After the filing, Coinbase soiled its pants and issued a public statement to the effect that it carefully screens all listed crypto-assets, a process apparently previously reviewed by the SEC, and most definitely does not, and never has, listed securities for trading. Having familiarity with their screening process, as well as the screening processes of other exchanges, this Firm is of the opinion that Coinbase’s defenses don’t have a great deal of veracity as it is in their interest to list as many crypto-assets as possible to obtain greater commissions and thereby increase share price, as a publicly traded company.

Coinbase agents do a cursory review of the network and the non-security legal opinion, as well as other public documents by a given token/coin issuer and decide on that basis to list a particular token. Before Coinbase became publicly listed it only listed a handful of crypto-assets, certainly not more than 20; but after public trading of its stock commenced, it quickly accelerated its listing of much smaller projects, and it would be quite difficult to prove these projects were either pure ‘utility’ token non-securities, or sufficiently decentralized or did not involve passive investing to obtain any profits/rewards. Currently there are hundreds of crypto-assets on its platform, and circumstantial evidence points to the fact, which is self-evident, that Coinbase management directly ordered its project screeners to loosen their standards for listing new projects for secondary trading.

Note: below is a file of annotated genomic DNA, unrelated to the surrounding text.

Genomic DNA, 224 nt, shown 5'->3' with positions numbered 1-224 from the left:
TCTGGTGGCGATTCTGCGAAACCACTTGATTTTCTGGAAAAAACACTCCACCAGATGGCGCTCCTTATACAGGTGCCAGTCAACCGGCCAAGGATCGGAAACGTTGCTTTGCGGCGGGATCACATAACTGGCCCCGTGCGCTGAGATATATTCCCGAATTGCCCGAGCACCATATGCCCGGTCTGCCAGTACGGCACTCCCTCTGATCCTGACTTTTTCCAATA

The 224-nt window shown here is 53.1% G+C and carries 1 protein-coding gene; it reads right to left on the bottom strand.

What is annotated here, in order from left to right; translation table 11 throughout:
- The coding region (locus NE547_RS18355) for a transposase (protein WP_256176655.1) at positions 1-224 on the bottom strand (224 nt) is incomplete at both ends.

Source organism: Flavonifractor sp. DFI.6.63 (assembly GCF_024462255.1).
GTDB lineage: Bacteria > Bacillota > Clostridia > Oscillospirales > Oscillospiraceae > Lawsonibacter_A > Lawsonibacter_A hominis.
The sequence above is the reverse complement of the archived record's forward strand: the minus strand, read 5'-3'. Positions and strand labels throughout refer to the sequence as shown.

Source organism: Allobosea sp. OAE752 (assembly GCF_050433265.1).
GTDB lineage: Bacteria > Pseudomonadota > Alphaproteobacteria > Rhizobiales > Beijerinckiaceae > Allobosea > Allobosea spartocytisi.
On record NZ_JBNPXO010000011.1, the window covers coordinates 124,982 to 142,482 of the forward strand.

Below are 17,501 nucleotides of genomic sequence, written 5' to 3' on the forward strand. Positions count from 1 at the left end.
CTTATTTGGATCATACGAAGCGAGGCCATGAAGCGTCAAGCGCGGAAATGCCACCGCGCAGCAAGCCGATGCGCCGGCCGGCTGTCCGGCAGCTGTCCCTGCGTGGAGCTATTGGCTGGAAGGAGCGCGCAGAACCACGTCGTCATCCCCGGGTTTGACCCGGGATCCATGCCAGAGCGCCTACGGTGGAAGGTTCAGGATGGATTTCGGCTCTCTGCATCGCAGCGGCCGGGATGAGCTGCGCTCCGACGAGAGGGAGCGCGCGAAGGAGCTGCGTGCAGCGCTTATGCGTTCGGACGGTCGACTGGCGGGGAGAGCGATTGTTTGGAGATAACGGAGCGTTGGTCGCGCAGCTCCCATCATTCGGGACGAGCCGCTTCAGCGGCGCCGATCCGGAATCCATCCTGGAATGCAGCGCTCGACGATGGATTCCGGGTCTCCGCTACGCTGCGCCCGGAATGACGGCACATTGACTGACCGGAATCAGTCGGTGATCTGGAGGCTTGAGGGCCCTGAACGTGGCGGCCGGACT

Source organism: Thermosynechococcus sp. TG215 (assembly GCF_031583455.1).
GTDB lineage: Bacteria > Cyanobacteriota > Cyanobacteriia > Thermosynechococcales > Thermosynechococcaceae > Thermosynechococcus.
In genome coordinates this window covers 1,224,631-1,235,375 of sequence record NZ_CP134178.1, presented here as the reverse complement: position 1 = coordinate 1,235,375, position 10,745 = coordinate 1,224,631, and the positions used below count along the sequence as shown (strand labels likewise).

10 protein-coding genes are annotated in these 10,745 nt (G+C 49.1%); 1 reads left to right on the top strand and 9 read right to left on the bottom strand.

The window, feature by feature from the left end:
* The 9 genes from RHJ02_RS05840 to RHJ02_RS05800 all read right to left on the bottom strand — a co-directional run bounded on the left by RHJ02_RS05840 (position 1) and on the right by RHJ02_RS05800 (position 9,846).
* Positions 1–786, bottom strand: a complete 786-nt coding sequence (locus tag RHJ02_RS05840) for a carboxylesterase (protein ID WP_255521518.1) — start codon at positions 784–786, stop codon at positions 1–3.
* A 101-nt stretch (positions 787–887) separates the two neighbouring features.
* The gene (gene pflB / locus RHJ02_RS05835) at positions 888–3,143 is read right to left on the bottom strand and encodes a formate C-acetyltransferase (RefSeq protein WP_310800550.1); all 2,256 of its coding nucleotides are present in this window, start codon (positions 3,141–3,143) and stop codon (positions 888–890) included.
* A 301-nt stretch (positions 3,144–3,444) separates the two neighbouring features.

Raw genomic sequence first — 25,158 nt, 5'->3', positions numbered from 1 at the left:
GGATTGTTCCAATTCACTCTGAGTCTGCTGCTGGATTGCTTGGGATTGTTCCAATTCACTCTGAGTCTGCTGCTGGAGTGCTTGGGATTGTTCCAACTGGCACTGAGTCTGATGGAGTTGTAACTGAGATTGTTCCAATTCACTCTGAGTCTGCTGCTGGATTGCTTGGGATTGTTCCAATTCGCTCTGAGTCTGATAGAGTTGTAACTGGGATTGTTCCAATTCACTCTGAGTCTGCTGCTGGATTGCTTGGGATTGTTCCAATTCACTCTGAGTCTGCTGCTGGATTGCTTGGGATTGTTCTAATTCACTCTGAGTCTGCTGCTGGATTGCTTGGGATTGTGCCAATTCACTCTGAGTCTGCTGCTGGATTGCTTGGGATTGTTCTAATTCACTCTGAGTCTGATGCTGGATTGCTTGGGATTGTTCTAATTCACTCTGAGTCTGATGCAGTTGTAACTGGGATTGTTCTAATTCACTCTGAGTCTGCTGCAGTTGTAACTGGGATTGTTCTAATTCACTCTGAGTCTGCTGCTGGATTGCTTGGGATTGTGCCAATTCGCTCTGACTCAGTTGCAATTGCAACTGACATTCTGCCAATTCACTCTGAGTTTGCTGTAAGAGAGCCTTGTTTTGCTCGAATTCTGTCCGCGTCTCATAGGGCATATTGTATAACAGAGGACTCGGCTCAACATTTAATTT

Generally, the main counterargument to be made by issuers and by Coinbase to SEC’s allegations is that the efforts of management of a given issuer are not ‘essential’ or ‘significant’ enough to cause an investor to be dependent on the manager for any profit obtained from an investment into a given token. In other words, a given investor is just as or equally dependent on the automated algorithmic platform and other platform users as they may be dependent on the management/founding team.

Once a token network is fully self-governing and decentralized then the reliance on the management team should decline and may not be necessary to grow the value of the token. The real question is how to create a bright line where every relevant party can fairly judge when there is significant reliance on the issuer and when the reliance is more substantially upon the platform and other users. The answer is likely to remain subjective and dependent on the whims of a given court.